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Howard J. Westney M.D.

Howard J. Westney, MD NiskayunaHoward Jay Doc Westney, MD, 85, died peacefully on October 25, 2012. Howard was a man of action in his family, his medical practice, and in the greater community. Howard was born in Atlantic City, March 26, 1927, the only child of Howard Westney Sr. and Mary Mirswa Westney in their home on Pacific Avenue (of Monopoly fame). After losing his father at age 12, he was embraced by Quaker Friends. He received much of the guidance that he needed from his school: The Westtown School, a Quaker School in Pennsylvania. They greatly influenced his life; Thenceforth he believed, and always acted, to contribute more than he asked for. Howard was at Westtown School on December 7, 1941: the 9/11 of his generation. He enlisted to serve in the Navy, where he was a corpsman: a medic attached to a Marine division. His service and training as a medic inspired him to provide remarkable leadership later in his adult life. After completing his undergraduate education at Dartmouth, he continued to New York Medical College where he met and married Grace Jorgensen, the love of his life. Together they finished medical school and he followed her back to Schenectady. He started his medical practice in Latham. As it grew, it became The Latham Medical Group. Some of Howard's most enduring friendships, and partnerships, were formed therein. Howard was satisfied that he did his best for his patients, without exception. There were many patients who he loved and treasured for the rest of his life. Howard and Grace started a family, and have nurtured their family ever since. Howard's own father had died in 1939 and Howard strove to be the father that he had wanted. To the end, he took care of his family and worked to be a wonderful father. As a young doc in Latham, Howard despaired when he saw how medical emergencies were handled. Ambulance drivers would go to grab a patient and drive breakneck to the hospital, where the first medical care would be administered. Often the patient died enroute. This was not good enough for the community that he had adopted as his own. He did not wait for someone to do something about it. He took it upon himself to train firemen, ambulance drivers, and anyone who would learn. The first responder was born. Howard's long career of (volunteer) service to this community continued as he collaborated and cooperated with people in the Town of Colonie, fire and police departments, in an expanding circle. Howard began collaborating with like-minded people from around the country who developed training programs, wrote curricula, rallied political support, and wrote TV shows (Jim Page). They were a thousand points of light that, by today, have lit the whole country and beyond. The paramedic was born. Howard never sought confrontation, but he did everything necessary to overcome obstacles to progress. For example, in order for paramedics to function, the emergency room doctors had to provide orders by radio. When emergency rooms were unwilling to do so, Howard said, Fine. I'll provide the orders (as a volunteer), and we'll take the patients to a different emergency room. He supervised thousands of emergency calls from his office, from his car, and from his home. He roped his younger medical partners in to doing the same. He did this for several years, until all emergency rooms were dragged in to the modern era. Agencies that should have helped often got in the way. Howard persevered. Howard treasured many lifelong friendships among the people who worked to bring modern emergency medical services to the greater capital region. We must remember the undying, unequivocal support that Howard gave to his beloved wife, Dr. Grace Jorgensen and her life's mission to improve healthcare for women. May of 2013 would have been their 60th wedding anniversary. Howard and Grace were committed to each other without reservation. They were a dynamic team at home and out in the community. They climbed mountains together and survived many hardships. They endured the tragic death of their beloved daughter, Diana with multiple sclerosis. Survivors now celebrating his remarkable life include his wife, Grace Jorgensen Westney; daughter, Dr. Clarissa Westney (Christopher Nadherny); and grandsons, Weston and Matthew Nadherny; son, John Westney, his wife, Dr. Susan Moore Westney; and granddaughter, Anna Grace. To keep his sanity, Howard loved working with his hands. The family would retreat to a farm in rural Vermont, where they lovingly restored their 18th century farmhouse. He loved woodworking, caring for the land, or creating a landscape. Doc Westney enjoyed time with his Vermont friends. On October 25, with his beloved wife and both children at his bedside, Howard gave his last. He is at peace. Friends are invited to visit with the family of Dr. Howard Westney on Sunday, October 28, 2012 from 3 until 6 p.m. at the Bowen & Parker Bros. Funeral Home, 97 Old Loudon Road in Latham. A memorial service, to which all are invited, will be held on Saturday, November 3, 2012 at 4 p.m. in the Niskayuna Reformed Church, 3041 Troy-Schenectady Road, Niskayuna, NY. For further service information and directions, please visit the funeral home website at www.bowenandparkerbros.com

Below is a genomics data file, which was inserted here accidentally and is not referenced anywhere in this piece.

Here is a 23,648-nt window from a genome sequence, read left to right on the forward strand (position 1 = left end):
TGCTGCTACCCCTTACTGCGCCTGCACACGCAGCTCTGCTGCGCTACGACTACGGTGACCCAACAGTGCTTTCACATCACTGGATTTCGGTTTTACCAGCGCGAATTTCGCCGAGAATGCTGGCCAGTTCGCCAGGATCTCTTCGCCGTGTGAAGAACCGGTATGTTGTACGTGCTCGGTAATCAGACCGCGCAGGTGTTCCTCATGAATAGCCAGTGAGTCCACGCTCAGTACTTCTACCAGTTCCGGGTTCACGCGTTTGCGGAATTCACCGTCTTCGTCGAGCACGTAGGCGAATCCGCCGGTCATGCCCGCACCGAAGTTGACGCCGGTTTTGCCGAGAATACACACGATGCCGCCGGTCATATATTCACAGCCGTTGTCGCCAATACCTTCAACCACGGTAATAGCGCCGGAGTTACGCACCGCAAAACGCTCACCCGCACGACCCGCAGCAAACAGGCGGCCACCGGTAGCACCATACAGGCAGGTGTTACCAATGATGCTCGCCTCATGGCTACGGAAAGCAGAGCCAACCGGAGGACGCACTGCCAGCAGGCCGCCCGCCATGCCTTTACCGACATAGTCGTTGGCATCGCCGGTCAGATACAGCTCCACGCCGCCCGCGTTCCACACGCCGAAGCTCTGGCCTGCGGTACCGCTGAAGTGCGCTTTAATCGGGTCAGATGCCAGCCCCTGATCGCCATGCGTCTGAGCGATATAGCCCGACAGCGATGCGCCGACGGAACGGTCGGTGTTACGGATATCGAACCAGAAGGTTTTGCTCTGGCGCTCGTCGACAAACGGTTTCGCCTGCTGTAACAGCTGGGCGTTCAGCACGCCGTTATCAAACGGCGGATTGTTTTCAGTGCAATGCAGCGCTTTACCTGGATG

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Published in The Daily Gazette Co. from Oct. 27 to Oct. 28, 2012
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